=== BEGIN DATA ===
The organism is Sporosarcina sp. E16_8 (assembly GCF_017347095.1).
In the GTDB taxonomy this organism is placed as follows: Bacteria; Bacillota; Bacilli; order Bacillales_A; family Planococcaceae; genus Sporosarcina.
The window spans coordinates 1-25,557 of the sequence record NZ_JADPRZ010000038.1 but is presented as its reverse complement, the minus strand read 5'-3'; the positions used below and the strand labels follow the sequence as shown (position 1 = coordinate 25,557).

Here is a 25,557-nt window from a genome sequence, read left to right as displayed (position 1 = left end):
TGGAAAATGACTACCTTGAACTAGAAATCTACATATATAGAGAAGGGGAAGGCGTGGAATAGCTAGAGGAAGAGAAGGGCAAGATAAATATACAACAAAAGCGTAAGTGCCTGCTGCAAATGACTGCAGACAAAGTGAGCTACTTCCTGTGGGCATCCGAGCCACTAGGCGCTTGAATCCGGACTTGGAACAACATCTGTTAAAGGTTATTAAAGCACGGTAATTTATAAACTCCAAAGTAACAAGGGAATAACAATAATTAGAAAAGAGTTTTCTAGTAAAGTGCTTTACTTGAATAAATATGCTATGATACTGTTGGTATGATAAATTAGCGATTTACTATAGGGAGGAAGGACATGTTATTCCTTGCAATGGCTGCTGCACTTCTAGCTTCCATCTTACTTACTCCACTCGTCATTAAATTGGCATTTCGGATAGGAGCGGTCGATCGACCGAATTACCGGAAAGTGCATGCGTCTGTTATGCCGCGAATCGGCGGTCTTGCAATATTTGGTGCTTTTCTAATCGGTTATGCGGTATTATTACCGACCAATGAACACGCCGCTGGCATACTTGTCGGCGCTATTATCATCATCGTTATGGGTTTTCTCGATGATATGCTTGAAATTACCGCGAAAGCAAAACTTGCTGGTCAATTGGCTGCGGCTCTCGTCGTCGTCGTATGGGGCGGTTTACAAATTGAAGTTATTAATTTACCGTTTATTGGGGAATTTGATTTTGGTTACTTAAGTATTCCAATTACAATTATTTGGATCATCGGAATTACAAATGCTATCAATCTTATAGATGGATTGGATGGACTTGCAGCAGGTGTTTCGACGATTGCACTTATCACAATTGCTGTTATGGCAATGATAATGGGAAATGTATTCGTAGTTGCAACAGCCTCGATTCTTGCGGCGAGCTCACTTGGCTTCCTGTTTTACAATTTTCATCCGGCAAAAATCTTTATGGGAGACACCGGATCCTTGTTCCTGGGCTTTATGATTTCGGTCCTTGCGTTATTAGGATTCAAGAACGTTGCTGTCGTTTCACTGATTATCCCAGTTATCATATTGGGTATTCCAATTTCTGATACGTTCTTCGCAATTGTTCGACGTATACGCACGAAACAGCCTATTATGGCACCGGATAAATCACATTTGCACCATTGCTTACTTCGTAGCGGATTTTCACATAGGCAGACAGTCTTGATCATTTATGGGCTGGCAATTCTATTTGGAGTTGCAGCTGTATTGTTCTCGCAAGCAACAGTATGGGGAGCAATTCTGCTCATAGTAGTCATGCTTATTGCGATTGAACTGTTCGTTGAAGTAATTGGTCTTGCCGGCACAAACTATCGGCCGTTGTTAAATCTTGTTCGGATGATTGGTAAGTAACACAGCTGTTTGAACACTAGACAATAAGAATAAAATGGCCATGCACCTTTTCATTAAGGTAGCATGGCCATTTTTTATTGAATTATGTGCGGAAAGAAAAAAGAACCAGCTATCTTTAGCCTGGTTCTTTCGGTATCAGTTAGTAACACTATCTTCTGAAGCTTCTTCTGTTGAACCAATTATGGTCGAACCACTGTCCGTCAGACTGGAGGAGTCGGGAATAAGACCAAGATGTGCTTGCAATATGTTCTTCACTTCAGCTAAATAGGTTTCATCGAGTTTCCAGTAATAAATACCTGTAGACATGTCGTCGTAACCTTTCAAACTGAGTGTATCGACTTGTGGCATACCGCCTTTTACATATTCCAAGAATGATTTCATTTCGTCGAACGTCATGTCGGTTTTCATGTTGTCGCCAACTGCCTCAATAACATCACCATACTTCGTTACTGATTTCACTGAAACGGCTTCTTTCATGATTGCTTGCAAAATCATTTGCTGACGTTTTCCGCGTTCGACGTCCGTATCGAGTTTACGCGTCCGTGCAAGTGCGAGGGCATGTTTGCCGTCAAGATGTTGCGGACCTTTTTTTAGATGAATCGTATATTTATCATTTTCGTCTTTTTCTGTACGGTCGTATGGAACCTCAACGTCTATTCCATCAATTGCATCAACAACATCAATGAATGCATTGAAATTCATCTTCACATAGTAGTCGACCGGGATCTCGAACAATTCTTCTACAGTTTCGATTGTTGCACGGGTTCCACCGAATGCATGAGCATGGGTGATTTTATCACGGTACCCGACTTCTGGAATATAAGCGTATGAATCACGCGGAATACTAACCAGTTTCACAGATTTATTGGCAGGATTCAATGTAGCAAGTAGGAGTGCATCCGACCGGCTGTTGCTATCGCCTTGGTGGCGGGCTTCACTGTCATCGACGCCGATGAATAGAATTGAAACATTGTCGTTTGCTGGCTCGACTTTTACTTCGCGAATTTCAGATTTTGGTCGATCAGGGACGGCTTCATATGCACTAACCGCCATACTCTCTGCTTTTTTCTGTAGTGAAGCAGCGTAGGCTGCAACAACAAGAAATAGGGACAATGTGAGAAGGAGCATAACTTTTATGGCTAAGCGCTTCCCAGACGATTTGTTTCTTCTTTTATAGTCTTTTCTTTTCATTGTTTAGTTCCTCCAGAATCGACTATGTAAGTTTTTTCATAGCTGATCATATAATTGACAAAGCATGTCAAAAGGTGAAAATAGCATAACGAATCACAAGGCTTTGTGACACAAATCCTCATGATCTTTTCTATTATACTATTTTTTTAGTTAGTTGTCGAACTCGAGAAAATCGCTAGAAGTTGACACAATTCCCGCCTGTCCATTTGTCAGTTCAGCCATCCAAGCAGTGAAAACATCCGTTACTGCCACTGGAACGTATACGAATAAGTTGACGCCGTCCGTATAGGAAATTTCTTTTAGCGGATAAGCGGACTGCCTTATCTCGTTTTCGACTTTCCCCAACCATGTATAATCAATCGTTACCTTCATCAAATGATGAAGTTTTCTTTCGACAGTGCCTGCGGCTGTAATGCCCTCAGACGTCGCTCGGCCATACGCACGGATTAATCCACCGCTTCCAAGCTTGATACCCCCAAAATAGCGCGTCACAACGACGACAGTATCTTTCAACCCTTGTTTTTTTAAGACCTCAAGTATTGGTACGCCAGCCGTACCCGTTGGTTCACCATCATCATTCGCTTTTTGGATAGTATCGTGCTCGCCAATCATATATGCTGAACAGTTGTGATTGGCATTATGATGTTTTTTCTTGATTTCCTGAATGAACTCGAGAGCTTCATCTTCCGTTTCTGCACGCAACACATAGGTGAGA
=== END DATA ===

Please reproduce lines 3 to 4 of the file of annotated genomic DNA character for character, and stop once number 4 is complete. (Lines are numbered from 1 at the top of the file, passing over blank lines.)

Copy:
The window spans coordinates 1-25,557 of the sequence record NZ_JADPRZ010000038.1 but is presented as its reverse complement, the minus strand read 5'-3'; the positions used below and the strand labels follow the sequence as shown (position 1 = coordinate 25,557).

Here is a 25,557-nt window from a genome sequence, read left to right as displayed (position 1 = left end):